Last evening I went for a walk along the lake. It was chilly and there had been snow earlier in the higher elevations. Still, a few people were out, some with their dogs. This morning dogs, and their people, were out in force. Spring must truly have arrived! (I just looked out the window and noticed a large raptor circling while being harassed by the inevitable smaller songbird.)
I’ve been noticing how human I am. Even though I am in my late sixties, spring brings out the younger man in me. As the weather warms I become more playful, get out and about more, and begin to notice other people. As a result, I am reminded that I am a primate, biologically hard-wired to be social. Dogs, while not primates, are similarly wired. They can tell when one enjoys their presence, and will often, with the permission of their owners, reach out to make contact. For us humans, to take a dog, or a baby, out for a walk is to invite social interaction with others.
The quality and extent of one’s social networks is a very good predictor of future health and wellbeing. These markers are also useful in predicting our response to illness and misfortune. Thus, one of the most insidious effects of trauma is social isolation. When the trauma occurs early in life, and especially if it continues over an extended period, the survivor may easily find herself or himself profoundly alone as a child, and later, an adult. This isolation is driven by fear, and, too often, intense self loathing.
In Native American cultures children were traditionally taught stories that modeled social engagement, connection, and resilience. The heroes and heroines of these stories utilized their connections to the spirit world, the Natural world, and the tribal community to remain resilient in the face of terrible suffering. The stories were themselves embedded and anchored in small communities that tended to intervene on behalf of children who were in distress. Such stories surely aided children and adults when adversity entered their lives.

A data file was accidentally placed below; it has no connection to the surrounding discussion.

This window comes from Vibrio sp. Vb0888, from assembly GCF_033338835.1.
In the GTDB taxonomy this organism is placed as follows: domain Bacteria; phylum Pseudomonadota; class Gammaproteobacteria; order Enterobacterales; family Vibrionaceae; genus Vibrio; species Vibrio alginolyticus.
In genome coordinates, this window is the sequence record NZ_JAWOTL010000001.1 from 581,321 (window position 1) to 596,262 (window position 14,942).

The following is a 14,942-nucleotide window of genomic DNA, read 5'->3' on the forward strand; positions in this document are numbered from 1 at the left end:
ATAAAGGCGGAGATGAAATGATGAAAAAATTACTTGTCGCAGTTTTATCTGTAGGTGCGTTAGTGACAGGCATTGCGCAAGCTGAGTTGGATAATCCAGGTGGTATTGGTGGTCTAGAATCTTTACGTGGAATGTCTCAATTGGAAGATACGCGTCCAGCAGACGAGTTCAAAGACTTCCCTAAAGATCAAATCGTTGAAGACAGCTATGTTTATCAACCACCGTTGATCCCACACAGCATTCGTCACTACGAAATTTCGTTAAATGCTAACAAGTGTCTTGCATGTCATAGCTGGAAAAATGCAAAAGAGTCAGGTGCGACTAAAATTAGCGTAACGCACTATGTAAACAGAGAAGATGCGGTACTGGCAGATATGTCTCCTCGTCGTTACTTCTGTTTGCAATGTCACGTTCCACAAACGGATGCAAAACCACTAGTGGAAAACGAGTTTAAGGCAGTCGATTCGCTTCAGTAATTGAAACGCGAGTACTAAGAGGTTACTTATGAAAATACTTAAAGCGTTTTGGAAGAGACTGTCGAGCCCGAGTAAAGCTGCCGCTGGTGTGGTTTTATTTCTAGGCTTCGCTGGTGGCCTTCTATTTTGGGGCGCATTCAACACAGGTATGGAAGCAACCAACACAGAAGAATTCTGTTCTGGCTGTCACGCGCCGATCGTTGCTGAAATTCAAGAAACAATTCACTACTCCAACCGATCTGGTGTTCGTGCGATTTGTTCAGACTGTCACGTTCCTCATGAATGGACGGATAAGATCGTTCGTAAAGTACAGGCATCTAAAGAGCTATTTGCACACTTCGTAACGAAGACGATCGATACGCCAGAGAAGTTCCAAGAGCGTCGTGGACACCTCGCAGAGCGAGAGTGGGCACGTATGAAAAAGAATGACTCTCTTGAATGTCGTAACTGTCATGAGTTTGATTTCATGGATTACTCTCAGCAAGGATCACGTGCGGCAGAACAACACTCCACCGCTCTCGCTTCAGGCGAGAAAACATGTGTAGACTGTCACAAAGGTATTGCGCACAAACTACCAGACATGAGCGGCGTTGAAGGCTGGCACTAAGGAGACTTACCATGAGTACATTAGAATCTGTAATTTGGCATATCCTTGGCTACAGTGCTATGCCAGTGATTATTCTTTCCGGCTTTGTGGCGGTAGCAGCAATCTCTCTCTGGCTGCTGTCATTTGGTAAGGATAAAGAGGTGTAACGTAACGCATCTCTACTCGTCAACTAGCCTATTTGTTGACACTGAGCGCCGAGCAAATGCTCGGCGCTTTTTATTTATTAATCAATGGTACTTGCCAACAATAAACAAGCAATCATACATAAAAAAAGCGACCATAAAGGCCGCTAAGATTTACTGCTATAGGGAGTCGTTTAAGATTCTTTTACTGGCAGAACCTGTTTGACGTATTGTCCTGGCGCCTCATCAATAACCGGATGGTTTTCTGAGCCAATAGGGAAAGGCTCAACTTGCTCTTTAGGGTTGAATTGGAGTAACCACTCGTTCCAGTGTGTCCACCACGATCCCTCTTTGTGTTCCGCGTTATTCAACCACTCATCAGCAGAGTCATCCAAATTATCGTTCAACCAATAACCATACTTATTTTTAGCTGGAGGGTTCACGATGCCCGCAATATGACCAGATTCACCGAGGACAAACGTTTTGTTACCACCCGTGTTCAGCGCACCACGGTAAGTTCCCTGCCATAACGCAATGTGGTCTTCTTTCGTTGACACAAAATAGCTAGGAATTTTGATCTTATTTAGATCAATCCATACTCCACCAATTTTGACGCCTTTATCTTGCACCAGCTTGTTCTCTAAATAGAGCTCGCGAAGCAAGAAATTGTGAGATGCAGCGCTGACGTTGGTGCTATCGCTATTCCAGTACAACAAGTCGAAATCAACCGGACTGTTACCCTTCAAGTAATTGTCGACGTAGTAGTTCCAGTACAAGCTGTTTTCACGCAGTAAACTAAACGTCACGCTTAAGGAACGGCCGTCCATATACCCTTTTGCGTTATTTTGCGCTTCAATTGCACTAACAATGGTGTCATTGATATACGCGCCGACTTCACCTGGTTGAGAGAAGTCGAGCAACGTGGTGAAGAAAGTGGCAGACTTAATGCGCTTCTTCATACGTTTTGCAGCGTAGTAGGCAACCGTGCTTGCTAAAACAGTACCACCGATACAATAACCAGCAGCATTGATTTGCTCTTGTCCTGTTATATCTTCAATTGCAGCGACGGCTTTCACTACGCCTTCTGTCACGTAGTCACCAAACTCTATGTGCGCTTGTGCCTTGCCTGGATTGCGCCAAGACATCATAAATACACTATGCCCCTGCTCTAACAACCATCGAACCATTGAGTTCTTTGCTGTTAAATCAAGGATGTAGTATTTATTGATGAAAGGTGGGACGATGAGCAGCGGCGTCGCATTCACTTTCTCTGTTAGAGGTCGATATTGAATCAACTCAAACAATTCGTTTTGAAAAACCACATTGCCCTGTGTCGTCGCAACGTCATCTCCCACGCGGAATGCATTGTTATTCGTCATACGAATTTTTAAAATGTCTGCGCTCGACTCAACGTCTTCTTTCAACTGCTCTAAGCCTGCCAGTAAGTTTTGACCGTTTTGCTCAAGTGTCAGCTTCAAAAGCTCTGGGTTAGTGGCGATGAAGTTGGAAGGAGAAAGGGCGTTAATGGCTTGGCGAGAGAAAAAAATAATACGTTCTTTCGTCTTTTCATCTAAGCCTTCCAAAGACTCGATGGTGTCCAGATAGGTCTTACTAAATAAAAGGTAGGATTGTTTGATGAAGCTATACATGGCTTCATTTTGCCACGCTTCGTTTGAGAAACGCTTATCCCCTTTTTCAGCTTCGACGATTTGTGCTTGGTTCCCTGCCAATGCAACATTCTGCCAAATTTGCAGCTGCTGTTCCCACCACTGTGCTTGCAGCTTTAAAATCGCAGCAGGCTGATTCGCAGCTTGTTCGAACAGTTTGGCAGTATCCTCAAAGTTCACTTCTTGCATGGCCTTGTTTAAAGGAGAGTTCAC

Sadly, the impacts of colonization, especially war, alcohol, and introduced diseases, fragmented both communities and their story sharing traditions. Forced assimilation and, crucially, the theft of children, and their subsequent forced attendance at boarding schools, further weakened the social and storied safety net. Although the boarding schools are, thankfully, in our past, their legacy, and may of the forces of colonialism, continue to influence the lives of Indian children, as evidenced by the tsunami of youth suicides in Indian country.
Traditionally, stories were owned by individuals, families, or tribes, and, to a considerable extent, this remains true. Ordinarily one asks the owner for permission to tell a story. That convention has largely been ignored by folklorists and others who have collected, and published, Indian stories. This has resulted in massive cultural theft, yet it has also given us a deep reservoir of traditional stories, many of which seek to remind the listener they posses rich inner resources and the capacity to be resilient. For those of us who have largely lost our Native heritage, these collections of stories are an enormously important resource.
There are similar resources in the European tradition, and I have, throughout my career, used stories from the Brothers Grimm in clinical settings. I have, in doing so, sought out the earliest available versions of these stories, versions rich and raw, and thoroughly human. Often, clients are surprised that narratives of such descriptive power could lie beneath stories made popular by Disney. Yet, these European folk stories almost always lack the sense of belonging and community so fundamental to their Indian relatives. I wonder whether the sheer destructive power of European history had already created cultures of relative isolation by the time the Grimms collected the stories.
I was taught early on that stories are powerful healers, and that sharing traditional stories offers to clients the possibility of a harbor, and safe anchorage, for their lives. I have come to believe that Narrative Therapy, while potent, is often insufficient, as it may fail, when used alone, to embed persons in the life affirming web of tradition and community. Repeatedly, I am reminded here is something profoundly healing about traditional stories, narratives that invite us to recognize our plight, no matter how harsh, as inherently human.
What stories have offered you solace and healing?